Fabricated headline about far-right conspiracy theories attributed to The Guardian

By: Umme Kulsum
July 11 2023

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Fabricated headline about far-right conspiracy theories attributed to The Guardian


The Verdict False

The screenshot of The Guardian headline credited to BBC journalist Marianna Spring is fake.

Claim ID 5a3d3189


A screenshot of a supposed opinion piece published by The Guardian headlined "A far-right conspiracy theory is always a far-right conspiracy theory, irrespective of whether it's actually true or not" is widely circulating on social media. The opinion piece appears to have been penned by Marianna Spring, a BBC journalist who specializes in disinformation and social media. The screenshot has Springs's image at the lower right corner and a June 25 dateline and has the design elements of The Guardian's website. The sub-headline of the piece reads: "In fact, the more true it is, the more of a far-right conspiracy theory it is. That's what The Settled Science™ says, anyway." Archive of the post can be accessed here.

In Fact

Logically Facts could not find any such article by Marianna Spring for The Guardian. No opinion piece or report is published on the outlet's website with the headline mentioned in the viral claim. The Guardian's social media accounts have also shared no such story.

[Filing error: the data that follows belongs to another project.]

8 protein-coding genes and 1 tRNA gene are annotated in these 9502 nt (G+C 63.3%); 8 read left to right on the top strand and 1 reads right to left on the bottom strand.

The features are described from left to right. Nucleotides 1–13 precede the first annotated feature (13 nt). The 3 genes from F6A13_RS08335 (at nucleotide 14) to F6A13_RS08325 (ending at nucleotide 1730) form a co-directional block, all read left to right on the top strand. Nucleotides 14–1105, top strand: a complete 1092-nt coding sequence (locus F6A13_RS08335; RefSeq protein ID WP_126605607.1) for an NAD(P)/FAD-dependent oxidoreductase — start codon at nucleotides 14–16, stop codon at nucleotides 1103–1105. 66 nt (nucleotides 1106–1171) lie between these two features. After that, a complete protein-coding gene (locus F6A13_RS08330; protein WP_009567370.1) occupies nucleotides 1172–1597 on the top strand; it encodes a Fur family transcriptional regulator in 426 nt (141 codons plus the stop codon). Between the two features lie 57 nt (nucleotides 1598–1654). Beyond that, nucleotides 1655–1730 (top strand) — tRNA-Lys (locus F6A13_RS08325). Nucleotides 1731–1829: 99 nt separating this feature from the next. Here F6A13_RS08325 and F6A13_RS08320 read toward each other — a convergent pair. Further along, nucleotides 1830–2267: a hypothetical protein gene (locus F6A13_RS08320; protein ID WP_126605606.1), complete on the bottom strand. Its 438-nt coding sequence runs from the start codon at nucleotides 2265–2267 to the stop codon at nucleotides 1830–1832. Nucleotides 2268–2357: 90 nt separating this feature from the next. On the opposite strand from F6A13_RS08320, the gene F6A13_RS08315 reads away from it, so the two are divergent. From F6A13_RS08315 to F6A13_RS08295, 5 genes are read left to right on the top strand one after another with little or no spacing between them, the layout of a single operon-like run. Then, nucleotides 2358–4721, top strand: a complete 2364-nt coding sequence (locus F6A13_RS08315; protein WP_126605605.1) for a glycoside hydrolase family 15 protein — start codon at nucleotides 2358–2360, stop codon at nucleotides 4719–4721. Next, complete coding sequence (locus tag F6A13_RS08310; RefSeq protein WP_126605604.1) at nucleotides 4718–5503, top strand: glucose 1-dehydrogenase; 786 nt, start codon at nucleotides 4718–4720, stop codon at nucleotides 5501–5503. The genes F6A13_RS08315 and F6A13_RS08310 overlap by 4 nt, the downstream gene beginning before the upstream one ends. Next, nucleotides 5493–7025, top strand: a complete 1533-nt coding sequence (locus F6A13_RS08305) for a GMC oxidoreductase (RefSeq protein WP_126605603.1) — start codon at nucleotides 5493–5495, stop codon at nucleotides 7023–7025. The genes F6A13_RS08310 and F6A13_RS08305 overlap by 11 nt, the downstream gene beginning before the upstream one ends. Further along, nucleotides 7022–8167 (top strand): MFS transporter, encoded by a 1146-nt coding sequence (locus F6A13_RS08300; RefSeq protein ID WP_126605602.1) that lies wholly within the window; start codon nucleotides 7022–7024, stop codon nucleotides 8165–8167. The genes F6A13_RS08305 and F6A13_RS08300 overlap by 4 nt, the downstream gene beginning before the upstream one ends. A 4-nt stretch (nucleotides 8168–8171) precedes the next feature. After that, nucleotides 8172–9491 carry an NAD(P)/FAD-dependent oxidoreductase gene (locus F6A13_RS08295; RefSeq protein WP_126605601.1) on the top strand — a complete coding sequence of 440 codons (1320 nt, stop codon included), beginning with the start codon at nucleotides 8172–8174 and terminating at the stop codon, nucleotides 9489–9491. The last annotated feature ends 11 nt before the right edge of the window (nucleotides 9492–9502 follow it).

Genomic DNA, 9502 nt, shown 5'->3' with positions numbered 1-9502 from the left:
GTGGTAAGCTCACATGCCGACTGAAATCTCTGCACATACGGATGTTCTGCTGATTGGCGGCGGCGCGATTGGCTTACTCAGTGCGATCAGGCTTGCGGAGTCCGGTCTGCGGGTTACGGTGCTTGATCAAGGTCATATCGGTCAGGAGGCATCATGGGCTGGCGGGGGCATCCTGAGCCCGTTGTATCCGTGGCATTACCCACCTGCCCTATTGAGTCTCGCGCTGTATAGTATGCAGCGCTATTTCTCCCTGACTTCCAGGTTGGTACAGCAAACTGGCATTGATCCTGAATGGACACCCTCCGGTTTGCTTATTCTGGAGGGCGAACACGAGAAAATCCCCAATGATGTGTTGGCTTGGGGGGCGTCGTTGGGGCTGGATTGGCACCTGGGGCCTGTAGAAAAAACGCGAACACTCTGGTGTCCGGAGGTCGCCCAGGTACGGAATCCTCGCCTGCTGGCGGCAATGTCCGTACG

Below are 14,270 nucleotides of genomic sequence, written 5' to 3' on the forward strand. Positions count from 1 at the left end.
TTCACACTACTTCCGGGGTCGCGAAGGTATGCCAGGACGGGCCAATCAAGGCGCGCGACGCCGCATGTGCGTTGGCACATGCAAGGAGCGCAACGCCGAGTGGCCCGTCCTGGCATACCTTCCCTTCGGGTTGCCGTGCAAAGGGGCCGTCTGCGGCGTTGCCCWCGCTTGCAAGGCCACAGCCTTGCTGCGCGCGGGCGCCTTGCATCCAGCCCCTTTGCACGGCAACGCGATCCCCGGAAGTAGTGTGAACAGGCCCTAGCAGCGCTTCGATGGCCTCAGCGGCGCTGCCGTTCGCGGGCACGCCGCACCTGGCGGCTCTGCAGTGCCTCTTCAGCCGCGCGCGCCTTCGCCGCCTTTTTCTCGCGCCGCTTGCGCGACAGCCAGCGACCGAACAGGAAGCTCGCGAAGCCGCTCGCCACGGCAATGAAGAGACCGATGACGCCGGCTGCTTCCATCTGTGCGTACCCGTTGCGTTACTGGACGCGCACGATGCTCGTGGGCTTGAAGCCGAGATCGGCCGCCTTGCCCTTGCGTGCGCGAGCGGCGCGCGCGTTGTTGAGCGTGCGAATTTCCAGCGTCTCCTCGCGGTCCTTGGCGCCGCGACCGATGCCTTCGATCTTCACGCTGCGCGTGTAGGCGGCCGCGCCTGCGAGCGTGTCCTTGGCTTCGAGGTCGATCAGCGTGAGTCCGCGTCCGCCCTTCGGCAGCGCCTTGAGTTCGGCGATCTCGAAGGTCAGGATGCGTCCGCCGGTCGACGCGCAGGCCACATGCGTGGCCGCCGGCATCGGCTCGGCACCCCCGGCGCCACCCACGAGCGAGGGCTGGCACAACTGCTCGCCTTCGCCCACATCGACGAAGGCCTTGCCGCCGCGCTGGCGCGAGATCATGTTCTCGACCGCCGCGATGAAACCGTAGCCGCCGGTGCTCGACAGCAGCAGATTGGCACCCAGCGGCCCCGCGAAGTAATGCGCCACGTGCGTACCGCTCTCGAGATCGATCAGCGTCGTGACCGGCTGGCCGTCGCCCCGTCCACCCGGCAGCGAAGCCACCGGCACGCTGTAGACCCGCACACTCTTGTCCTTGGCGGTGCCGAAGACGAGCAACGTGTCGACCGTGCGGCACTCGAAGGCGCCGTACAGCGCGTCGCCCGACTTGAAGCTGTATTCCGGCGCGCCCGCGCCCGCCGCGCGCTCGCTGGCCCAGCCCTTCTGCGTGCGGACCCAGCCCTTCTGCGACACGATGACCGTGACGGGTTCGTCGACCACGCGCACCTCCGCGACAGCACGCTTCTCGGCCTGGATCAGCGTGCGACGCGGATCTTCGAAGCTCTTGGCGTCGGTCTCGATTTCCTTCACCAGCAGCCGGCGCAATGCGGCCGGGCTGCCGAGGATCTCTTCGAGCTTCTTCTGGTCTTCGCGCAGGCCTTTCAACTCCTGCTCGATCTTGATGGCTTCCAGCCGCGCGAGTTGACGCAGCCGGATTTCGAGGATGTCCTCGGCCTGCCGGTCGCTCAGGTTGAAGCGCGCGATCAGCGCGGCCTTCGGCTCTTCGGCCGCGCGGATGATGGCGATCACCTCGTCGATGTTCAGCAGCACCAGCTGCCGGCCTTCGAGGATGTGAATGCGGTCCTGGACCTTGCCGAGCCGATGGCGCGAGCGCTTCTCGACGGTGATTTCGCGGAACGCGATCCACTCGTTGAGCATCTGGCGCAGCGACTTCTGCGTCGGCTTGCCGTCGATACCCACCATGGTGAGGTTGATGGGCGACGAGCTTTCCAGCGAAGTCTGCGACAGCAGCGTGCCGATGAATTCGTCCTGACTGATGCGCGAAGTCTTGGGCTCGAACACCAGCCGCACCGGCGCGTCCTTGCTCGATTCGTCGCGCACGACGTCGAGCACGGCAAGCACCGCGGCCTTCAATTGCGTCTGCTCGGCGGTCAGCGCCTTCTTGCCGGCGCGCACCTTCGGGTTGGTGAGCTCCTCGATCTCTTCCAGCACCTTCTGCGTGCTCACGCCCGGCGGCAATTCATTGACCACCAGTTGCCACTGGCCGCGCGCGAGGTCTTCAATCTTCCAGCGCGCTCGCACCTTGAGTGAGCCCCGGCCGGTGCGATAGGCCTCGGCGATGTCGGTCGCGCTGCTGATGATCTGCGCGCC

The British daily has confirmed that the screenshot circulating on the internet is, in fact, fabricated. "We can confirm that the link shared has never been published as a Guardian headline or story," the news outlet told Logically Facts. 

On June 17, The Guardian published an article about BBC Radio 4's new podcast 'Marianna in Conspiracyland.' The article is about Spring's latest podcast, where she dives into conspiracy campaigns in the United Kingdom. Spring's photo in this article is the same as the image used in the viral screenshot; however, The Guardian never published any piece claiming that a "far-right conspiracy theory is always a far-right conspiracy theory" irrespective of whether it is "true or not." Logically Facts has also contacted Mariana Spring for comment; the story will be updated once we receive a response.

Numerous websites let social media users write their own headlines in the style and format used by The Guardian and generate images to give the impression the latter published the headline, and this is not the first time fake headlines have been attributed to publication. Such fabricated articles have been emerging on the internet in an attempt to spread disinformation and discredit the news organization. 

The Verdict

Marianna Spring did not author an opinion piece about far-right conspiracy theories for The Guardian. The news website confirmed that it never published a headline or a story to claim far-right conspiracies remain conspiracies regardless of the truth. Therefore, we mark this claim false.

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Global Fact-Checks Completed

We rely on information to make meaningful decisions that affect our lives, but the nature of the internet means that misinformation reaches more people faster than ever before